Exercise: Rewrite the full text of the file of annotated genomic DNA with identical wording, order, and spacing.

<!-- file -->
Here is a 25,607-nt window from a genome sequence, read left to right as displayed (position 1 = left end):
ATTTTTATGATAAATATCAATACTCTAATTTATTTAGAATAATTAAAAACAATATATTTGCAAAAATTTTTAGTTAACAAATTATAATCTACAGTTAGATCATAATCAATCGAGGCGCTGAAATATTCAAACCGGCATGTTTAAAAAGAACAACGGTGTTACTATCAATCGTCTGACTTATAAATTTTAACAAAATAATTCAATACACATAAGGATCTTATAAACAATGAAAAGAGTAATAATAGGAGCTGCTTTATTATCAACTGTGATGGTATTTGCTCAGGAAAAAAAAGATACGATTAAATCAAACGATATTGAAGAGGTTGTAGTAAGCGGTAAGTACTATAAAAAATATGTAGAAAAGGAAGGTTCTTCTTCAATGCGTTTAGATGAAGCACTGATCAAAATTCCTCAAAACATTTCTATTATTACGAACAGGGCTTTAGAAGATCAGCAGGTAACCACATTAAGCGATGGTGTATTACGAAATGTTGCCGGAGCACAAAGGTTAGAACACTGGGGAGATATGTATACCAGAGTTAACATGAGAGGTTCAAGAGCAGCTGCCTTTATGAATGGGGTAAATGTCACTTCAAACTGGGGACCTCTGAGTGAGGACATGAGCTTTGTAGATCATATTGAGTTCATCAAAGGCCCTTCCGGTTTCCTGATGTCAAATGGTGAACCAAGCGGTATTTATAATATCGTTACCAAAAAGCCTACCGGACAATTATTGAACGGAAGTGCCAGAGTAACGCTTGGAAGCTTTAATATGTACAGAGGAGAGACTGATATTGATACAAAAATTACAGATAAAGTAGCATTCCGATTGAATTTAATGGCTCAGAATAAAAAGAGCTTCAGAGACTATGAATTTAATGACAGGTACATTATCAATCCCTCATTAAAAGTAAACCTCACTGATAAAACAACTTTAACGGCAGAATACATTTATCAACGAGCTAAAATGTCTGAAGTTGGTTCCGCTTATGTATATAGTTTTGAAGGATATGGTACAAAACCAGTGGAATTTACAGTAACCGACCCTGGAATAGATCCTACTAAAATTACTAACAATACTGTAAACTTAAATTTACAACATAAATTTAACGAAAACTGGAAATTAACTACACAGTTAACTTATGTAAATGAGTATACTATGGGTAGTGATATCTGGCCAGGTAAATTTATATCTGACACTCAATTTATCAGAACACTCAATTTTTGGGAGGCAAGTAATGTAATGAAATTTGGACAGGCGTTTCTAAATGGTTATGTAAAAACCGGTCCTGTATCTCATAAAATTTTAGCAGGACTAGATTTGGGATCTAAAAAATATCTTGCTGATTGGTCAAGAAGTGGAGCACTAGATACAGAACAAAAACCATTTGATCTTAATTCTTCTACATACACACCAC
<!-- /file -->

Here is a 25,607-nt window from a genome sequence, read left to right as displayed (position 1 = left end):
ATTTTTATGATAAATATCAATACTCTAATTTATTTAGAATAATTAAAAACAATATATTTGCAAAAATTTTTAGTTAACAAATTATAATCTACAGTTAGATCATAATCAATCGAGGCGCTGAAATATTCAAACCGGCATGTTTAAAAAGAACAACGGTGTTACTATCAATCGTCTGACTTATAAATTTTAACAAAATAATTCAATACACATAAGGATCTTATAAACAATGAAAAGAGTAATAATAGGAGCTGCTTTATTATCAACTGTGATGGTATTTGCTCAGGAAAAAAAAGATACGATTAAATCAAACGATATTGAAGAGGTTGTAGTAAGCGGTAAGTACTATAAAAAATATGTAGAAAAGGAAGGTTCTTCTTCAATGCGTTTAGATGAAGCACTGATCAAAATTCCTCAAAACATTTCTATTATTACGAACAGGGCTTTAGAAGATCAGCAGGTAACCACATTAAGCGATGGTGTATTACGAAATGTTGCCGGAGCACAAAGGTTAGAACACTGGGGAGATATGTATACCAGAGTTAACATGAGAGGTTCAAGAGCAGCTGCCTTTATGAATGGGGTAAATGTCACTTCAAACTGGGGACCTCTGAGTGAGGACATGAGCTTTGTAGATCATATTGAGTTCATCAAAGGCCCTTCCGGTTTCCTGATGTCAAATGGTGAACCAAGCGGTATTTATAATATCGTTACCAAAAAGCCTACCGGACAATTATTGAACGGAAGTGCCAGAGTAACGCTTGGAAGCTTTAATATGTACAGAGGAGAGACTGATATTGATACAAAAATTACAGATAAAGTAGCATTCCGATTGAATTTAATGGCTCAGAATAAAAAGAGCTTCAGAGACTATGAATTTAATGACAGGTACATTATCAATCCCTCATTAAAAGTAAACCTCACTGATAAAACAACTTTAACGGCAGAATACATTTATCAACGAGCTAAAATGTCTGAAGTTGGTTCCGCTTATGTATATAGTTTTGAAGGATATGGTACAAAACCAGTGGAATTTACAGTAACCGACCCTGGAATAGATCCTACTAAAATTACTAACAATACTGTAAACTTAAATTTACAACATAAATTTAACGAAAACTGGAAATTAACTACACAGTTAACTTATGTAAATGAGTATACTATGGGTAGTGATATCTGGCCAGGTAAATTTATATCTGACACTCAATTTATCAGAACACTCAATTTTTGGGAGGCAAGTAATGTAATGAAATTTGGACAGGCGTTTCTAAATGGTTATGTAAAAACCGGTCCTGTATCTCATAAAATTTTAGCAGGACTAGATTTGGGATCTAAAAAATATCTTGCTGATTGGTCAAGAAGTGGAGCACTAGATACAGAACAAAAACCATTTGATCTTAATTCTTCTACATACACACCAC